With Britain acceding to American control over the construction of a Central American canal (see Hay-Pauncefote Treaty of 1901), Secretary of State John Hay opened talks with the Colombian chargé in Washington, Tomás Herrán. American hardball tactics, including the threat to build the canal in neighboring Nicaragua rather than in the Colombian province of Panama, pressured Herrán into agreeing to the following terms, which were incorporated into the Hay-Herrán Treaty signed on January 22, 1903:
The United States was to have leasehold rights to a strip of land six miles wide to be the site of the transoceanic canal
The U.S. was to pay Colombia the sum of $10 million for the lease, plus an annual payment of $250,000 commencing in nine years
The lease was to remain in force in perpetuity.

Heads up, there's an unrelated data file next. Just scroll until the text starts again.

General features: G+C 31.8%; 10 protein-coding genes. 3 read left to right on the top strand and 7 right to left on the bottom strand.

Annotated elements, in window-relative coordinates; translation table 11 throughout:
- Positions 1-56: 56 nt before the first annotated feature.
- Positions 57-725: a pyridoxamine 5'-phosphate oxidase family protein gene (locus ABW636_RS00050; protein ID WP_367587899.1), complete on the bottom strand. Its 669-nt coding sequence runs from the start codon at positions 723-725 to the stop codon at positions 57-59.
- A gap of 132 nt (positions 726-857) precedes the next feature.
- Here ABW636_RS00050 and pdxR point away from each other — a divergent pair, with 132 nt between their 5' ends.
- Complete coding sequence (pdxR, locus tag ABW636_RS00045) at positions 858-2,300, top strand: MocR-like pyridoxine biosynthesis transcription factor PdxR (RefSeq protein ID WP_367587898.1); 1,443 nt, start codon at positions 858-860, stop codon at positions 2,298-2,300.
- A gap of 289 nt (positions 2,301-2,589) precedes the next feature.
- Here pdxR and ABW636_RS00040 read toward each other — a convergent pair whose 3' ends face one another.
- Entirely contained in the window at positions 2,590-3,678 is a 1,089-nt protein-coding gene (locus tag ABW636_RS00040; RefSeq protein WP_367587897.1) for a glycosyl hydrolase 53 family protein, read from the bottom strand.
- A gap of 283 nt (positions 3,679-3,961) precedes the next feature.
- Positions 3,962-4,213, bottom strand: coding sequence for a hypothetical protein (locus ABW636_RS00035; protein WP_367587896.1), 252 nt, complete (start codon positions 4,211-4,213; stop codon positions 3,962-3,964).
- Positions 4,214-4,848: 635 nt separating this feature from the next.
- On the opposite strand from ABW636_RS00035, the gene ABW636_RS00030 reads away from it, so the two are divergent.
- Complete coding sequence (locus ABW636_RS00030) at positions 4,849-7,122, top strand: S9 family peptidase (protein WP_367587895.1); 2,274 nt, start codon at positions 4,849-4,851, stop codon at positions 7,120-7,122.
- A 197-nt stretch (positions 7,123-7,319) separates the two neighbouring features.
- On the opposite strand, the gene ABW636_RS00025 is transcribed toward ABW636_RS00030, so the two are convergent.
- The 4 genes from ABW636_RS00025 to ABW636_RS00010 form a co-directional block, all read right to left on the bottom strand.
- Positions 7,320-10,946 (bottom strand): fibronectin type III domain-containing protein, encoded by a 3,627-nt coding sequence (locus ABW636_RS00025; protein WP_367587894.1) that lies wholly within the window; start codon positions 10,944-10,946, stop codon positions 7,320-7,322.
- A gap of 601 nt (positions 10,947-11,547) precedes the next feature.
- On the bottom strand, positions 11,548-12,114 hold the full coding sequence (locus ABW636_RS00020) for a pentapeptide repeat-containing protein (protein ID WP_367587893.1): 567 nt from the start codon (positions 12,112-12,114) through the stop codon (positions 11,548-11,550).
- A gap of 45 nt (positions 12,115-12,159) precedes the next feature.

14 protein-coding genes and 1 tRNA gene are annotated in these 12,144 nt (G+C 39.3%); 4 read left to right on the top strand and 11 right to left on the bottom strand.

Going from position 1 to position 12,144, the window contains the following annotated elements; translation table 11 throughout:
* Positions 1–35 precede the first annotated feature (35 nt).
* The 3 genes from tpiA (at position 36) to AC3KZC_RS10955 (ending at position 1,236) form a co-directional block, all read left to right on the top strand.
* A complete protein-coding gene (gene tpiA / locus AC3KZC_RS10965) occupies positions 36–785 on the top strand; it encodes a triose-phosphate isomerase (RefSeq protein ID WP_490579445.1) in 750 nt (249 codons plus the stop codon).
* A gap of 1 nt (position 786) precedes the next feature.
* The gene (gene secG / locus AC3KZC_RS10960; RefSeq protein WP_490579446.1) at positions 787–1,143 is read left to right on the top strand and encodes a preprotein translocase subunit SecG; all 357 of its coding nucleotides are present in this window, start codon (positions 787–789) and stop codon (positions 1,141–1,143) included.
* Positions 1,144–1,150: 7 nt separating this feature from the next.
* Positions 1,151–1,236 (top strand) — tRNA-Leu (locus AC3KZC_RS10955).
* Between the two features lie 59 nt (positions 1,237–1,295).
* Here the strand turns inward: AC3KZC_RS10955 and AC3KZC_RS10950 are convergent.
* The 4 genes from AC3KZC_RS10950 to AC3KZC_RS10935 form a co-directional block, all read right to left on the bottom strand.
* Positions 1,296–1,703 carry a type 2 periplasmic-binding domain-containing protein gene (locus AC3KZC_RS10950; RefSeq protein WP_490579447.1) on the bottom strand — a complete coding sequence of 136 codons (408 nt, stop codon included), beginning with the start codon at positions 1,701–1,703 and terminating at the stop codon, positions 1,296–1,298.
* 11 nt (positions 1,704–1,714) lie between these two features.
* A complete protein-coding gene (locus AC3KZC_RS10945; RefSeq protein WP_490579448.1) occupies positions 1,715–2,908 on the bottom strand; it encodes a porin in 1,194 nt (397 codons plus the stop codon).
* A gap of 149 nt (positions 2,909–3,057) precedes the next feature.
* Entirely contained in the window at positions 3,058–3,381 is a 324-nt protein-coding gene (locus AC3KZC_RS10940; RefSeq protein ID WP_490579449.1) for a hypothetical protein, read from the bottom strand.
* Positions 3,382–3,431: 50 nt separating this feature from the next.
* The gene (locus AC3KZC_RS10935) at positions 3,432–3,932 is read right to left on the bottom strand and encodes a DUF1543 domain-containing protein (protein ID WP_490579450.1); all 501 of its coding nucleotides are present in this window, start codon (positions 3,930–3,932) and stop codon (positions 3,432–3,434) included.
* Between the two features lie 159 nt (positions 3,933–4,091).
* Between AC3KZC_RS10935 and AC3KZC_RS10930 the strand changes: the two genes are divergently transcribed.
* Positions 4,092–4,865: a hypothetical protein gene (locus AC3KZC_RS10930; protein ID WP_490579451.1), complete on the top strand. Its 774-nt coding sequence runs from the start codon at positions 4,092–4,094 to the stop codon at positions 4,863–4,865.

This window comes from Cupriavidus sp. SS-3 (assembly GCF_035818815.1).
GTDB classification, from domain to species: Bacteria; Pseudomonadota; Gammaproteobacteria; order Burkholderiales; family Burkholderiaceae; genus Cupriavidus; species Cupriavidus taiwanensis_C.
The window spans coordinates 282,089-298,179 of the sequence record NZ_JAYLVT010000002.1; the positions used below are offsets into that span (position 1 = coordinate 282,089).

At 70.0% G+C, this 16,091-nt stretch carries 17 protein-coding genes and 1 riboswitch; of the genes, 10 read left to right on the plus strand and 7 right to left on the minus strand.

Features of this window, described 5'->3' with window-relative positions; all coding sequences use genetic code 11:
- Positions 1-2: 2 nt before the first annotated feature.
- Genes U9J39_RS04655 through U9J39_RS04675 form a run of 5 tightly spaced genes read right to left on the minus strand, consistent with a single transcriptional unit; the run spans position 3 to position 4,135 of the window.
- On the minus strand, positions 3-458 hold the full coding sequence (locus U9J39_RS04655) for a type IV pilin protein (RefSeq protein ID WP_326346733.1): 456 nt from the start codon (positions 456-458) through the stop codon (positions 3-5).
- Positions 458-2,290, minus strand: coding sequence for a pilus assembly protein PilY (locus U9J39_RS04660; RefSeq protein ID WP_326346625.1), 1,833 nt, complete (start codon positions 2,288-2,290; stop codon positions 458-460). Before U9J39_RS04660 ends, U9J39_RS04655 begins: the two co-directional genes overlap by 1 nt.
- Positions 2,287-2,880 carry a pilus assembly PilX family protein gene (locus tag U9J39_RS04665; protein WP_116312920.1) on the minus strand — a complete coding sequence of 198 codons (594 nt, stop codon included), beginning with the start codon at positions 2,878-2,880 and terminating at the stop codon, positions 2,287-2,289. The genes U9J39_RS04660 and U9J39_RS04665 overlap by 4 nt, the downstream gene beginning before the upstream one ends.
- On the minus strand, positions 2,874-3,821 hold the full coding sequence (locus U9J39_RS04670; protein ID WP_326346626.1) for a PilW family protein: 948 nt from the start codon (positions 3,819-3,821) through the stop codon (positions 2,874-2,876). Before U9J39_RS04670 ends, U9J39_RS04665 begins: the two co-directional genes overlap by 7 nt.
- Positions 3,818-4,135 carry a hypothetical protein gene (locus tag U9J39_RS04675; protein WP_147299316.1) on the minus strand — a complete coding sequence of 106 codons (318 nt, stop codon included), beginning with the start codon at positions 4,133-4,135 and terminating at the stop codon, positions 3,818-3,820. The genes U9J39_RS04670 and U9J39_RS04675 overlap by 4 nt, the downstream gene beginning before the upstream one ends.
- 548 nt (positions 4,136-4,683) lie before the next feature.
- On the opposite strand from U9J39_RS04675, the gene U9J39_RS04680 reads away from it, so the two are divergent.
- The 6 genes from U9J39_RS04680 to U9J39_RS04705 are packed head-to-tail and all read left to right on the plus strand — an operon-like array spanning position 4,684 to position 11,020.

The U.S. Senate acted promptly to ratify the agreement, even though some argued that the United States should receive complete governmental control over the proposed canal zone. However, the Colombian government was outraged by Herrán's capitulation. Pleas were made for a sharply increased payment, but the U.S. held firm. The treaty was eventually defeated in the Colombian Senate, angering President Roosevelt who was anxious to move ahead.
The rejection of the Hay-Herrán Treaty was instrumental in leading the United States to set the wheels of revolution in motion in Panama. An independent Panama would quickly conclude the Hay-Bunau-Varilla Treaty, providing Roosevelt with all he needed to press ahead with his pet project.
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